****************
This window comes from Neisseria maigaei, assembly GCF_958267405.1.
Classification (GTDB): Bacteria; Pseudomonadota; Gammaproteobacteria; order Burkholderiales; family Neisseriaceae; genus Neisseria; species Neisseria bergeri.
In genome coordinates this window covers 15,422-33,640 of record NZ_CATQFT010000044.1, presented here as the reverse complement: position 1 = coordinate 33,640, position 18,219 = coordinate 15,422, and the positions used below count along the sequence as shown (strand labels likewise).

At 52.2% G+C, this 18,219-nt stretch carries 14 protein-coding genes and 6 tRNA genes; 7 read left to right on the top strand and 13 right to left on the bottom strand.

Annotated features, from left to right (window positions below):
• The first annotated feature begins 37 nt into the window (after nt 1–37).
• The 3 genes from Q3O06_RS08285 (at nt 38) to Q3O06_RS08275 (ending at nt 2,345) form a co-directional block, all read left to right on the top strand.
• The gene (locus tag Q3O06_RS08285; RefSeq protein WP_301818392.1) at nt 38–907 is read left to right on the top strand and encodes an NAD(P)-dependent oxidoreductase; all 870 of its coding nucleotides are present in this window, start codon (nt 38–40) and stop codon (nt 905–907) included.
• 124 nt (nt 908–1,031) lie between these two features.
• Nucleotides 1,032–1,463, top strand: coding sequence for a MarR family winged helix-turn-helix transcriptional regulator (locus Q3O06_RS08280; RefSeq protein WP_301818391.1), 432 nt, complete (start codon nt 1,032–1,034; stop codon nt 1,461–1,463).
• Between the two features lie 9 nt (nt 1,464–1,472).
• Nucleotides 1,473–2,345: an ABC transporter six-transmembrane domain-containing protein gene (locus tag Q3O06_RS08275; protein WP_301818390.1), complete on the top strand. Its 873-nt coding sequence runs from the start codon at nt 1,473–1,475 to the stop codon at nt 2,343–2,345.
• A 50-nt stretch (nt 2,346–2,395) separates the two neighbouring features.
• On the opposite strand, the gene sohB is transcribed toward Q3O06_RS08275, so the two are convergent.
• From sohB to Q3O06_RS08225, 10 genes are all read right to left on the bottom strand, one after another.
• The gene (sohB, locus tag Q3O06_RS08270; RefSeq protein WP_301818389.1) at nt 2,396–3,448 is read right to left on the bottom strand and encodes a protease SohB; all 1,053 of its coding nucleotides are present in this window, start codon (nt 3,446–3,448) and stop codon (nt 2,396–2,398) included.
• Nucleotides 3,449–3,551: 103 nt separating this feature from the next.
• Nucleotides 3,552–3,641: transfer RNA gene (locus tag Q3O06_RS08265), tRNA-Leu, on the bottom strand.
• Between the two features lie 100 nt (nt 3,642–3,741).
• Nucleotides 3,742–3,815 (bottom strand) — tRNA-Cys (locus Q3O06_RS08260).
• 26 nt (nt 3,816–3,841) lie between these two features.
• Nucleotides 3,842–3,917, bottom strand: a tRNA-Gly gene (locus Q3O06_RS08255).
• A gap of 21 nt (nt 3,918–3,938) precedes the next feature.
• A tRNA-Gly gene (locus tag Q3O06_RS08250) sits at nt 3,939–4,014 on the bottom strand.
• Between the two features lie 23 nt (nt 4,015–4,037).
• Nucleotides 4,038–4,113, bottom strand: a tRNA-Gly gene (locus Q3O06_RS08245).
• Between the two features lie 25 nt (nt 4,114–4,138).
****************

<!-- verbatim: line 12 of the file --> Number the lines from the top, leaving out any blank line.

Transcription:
• Nucleotides 1,473–2,345: an ABC transporter six-transmembrane domain-containing protein gene (locus tag Q3O06_RS08275; protein WP_301818390.1), complete on the top strand. Its 873-nt coding sequence runs from the start codon at nt 1,473–1,475 to the stop codon at nt 2,343–2,345.